What is the future of money? Thousands of years ago, our ancestors used to barter or swap food, hunting gear, and cattle. And now Uniswap, the world’s most popular crypto swapping and bartering protocol, has generated a billion dollars in fees! Money has come a full circle. Welcome to the first edition of this “zero BS” weekly column on future money and crypto. Today we discuss the past, present, and future of money.
We spend most of our time in an endless race to earn money. But many of us don’t know what money actually is.
1. The past
Our ancestors started off with the barter system – something like “I will give you two buffaloes in return for five shiny new, super-sharp axes”. Soon they realised that the barter system had too many limitations:
- everyone didn’t want buffaloes,
- buffaloes were not divisible (not too many people would want 0.35 buffaloes)
- buffaloes were not portable (imagine having to carry a buffalo on your shoulders while going shopping!).
So they moved on to more acceptable, divisible, homogeneous, and portable forms of money – cowry shells, salt, gold, silver, and lots more.
The Chinese invention of paper eventually led to the birth of paper currency, which was initially backed by gold or other precious metals. The United States dollar was on the gold standard for many years. That means the dollar was backed by gold. This ended on June 5, 1933.
The US government continued to convert dollars to gold at a fixed value until August 15, 1971.
Today, the entire world has moved on to fiat money – currency that’s declared as legal tender by a government but not backed by a physical commodity.
Have a look at an Indian note (anything except a 1-rupee note). It carries a promise signed by the Governor of the Reserve Bank of India (RBI) :
“I promise to pay the bearer the sum of one hundred rupees”.
If you were to take this note to the Governor of the RBI, he would (probably) give you coins or one-rupee notes. (Disclaimer: I haven’t tried it!)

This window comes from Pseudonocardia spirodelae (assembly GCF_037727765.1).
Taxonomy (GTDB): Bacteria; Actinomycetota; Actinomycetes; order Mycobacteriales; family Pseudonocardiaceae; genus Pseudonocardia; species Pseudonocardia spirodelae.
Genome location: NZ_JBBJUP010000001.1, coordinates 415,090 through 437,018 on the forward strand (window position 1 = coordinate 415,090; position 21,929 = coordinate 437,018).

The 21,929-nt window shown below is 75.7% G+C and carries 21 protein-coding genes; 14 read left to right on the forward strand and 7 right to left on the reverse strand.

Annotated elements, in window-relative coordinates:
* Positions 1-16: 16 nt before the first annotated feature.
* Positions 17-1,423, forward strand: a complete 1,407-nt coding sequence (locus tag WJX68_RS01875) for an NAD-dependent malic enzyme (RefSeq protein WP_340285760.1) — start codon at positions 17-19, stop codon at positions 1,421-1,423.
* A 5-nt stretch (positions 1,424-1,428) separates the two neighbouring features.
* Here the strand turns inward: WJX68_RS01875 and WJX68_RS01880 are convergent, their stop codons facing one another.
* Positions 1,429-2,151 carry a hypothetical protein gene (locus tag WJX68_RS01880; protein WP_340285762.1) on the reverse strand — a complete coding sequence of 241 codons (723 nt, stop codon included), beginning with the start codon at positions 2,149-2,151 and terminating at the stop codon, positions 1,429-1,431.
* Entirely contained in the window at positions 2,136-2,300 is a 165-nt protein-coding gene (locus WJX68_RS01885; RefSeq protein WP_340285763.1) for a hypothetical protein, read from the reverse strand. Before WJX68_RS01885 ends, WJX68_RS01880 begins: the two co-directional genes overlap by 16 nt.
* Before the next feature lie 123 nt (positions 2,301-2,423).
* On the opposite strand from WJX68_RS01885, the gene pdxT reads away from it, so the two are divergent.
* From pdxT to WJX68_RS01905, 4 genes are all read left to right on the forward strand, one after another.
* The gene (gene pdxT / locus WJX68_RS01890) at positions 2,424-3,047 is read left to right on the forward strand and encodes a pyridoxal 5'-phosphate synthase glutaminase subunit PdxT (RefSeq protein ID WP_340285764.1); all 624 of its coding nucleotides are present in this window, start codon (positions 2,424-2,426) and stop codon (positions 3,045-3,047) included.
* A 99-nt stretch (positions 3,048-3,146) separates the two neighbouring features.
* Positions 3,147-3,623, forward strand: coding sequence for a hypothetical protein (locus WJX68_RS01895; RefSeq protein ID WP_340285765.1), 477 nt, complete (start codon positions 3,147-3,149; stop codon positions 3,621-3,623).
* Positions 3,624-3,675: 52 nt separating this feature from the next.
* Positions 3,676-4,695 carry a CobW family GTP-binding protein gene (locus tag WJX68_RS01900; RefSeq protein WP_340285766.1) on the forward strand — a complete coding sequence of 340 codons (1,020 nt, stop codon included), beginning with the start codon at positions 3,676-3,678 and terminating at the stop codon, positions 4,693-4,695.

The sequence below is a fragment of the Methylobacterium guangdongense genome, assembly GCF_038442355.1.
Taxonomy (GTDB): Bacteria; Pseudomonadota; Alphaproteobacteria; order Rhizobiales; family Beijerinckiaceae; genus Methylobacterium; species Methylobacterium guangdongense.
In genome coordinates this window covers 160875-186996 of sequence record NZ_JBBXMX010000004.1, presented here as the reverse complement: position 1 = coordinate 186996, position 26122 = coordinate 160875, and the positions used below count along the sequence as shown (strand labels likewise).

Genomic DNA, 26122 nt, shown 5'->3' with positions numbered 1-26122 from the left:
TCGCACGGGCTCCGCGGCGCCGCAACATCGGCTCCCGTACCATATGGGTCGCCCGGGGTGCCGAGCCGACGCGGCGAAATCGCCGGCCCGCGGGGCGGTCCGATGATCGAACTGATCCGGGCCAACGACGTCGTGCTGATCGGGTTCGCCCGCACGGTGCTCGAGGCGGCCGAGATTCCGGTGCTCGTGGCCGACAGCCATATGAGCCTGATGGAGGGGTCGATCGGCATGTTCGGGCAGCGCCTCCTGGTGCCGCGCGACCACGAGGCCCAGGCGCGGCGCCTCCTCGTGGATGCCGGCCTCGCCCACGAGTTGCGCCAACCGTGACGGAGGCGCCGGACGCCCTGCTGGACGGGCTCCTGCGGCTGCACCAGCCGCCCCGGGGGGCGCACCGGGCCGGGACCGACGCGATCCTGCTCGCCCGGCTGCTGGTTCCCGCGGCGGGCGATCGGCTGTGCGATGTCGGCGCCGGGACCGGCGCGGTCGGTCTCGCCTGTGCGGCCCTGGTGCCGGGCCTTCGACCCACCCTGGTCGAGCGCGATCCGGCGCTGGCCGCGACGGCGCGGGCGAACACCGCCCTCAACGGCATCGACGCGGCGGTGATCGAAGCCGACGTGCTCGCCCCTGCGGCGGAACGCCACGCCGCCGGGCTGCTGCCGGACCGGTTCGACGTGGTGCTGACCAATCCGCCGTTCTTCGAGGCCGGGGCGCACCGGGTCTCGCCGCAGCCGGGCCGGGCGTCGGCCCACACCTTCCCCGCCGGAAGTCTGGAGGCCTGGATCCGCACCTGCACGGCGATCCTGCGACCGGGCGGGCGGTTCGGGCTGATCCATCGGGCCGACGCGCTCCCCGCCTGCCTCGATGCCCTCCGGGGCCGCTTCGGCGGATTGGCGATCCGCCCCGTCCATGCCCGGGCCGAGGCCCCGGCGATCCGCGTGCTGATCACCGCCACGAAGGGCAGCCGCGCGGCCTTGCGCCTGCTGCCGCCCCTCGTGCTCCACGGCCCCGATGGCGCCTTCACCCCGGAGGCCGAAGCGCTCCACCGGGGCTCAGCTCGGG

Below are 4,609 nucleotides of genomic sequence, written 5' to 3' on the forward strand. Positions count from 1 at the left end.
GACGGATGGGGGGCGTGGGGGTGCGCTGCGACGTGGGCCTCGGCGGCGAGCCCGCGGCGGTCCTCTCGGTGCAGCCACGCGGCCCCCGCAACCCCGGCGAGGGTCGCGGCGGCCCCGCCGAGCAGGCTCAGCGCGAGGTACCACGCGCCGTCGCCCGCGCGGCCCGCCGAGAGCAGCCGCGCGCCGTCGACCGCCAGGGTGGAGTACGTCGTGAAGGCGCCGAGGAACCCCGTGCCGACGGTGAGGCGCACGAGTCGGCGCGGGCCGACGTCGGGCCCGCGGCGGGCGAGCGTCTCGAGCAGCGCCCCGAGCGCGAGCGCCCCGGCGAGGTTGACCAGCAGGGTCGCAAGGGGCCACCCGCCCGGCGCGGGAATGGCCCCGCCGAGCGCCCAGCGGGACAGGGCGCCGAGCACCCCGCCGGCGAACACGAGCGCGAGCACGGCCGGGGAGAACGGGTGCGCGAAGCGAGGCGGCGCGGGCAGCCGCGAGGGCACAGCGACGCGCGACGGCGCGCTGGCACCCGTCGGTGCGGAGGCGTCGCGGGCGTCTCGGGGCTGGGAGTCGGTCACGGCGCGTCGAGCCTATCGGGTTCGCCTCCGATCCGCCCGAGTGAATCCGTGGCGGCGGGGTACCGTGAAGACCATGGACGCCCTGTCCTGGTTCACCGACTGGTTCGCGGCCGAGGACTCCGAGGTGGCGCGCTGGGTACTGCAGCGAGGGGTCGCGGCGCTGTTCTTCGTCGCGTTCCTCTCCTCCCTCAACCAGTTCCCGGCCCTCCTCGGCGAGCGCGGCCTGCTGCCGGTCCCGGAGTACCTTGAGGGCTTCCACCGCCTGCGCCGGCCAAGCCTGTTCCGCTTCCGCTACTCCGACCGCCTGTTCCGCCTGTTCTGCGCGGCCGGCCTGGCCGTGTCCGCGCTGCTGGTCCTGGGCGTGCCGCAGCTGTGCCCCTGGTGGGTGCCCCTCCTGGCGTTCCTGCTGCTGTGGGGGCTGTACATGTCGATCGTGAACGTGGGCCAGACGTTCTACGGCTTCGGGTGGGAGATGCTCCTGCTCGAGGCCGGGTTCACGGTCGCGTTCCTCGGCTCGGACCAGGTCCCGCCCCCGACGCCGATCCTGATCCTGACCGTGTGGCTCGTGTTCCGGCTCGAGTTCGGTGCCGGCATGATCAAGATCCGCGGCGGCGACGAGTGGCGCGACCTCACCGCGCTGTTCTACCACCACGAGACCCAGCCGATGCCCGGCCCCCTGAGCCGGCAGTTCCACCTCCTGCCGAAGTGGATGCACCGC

These bank notes issued by the RBI can be used as “legal tender” in India. That means everyone must accept them for all legal payments. Remember the demonetisation of some notes in India in 2016? Well, legally speaking, this is what happened: the “legal tender status” of the then Rs. 500 and Rs. 1,000 bank notes was withdrawn.
2. The present
The birth of computers and the Internet has brought in many innovative payment systems such as debit & credit cards, net-banking, mobile wallets, UPI, etc.
The cryptocurrency revolution started with Satoshi Nakamoto’s path-breaking whitepaper – “Bitcoin: A Peer-to-Peer Electronic Cash System” in October 2008. This brought the world Bitcoin, the first truly peer-to-peer electronic currency. Today, there are almost 6,000 actively traded cryptocurrencies!
These cryptocurrencies are of many types — medium-of-exchange coins, stablecoins, utility coins, privacy coins, meme coins, NFTs, etc.
There are also use case specific cryptos which are disrupting sectors like e-commerce, education, data storage, gaming, marketing, media, supply chain, video streaming and lots lots more.
Do you know that there is a crypto project called Basic Attention Token (BAT) that is monetising human attention? Yes, that’s right, human attention! I will cover this in a future edition.
3. The future
According to me, money must have at least 1 of the following characteristics:
I should be able to buy and sell stuff using it
I should be able to maintain my accounts using it
I should be able to hold and grow my savings with it
Money is not just cash and bank deposits. It includes so much more – art, cryptocurrencies, equity shares, gold real estate, loyalty points, etc.
Let’s say I have a great idea for a startup. But I don’t have the cash to hire a good team. I could pay them using shares of my startup. I could also give them ESOPs (employee stock options). If my startup succeeds, my team would be able to sell their shares at a huge profit.
This is what I believe the future of money will look like:
Rohas Nagpal is the author of the Future Money Playbook and Chief Blockchain Architect at the Wrapped Asset Project. He is also an amateur boxer and a retired hacker. You can follow him on LinkedIn.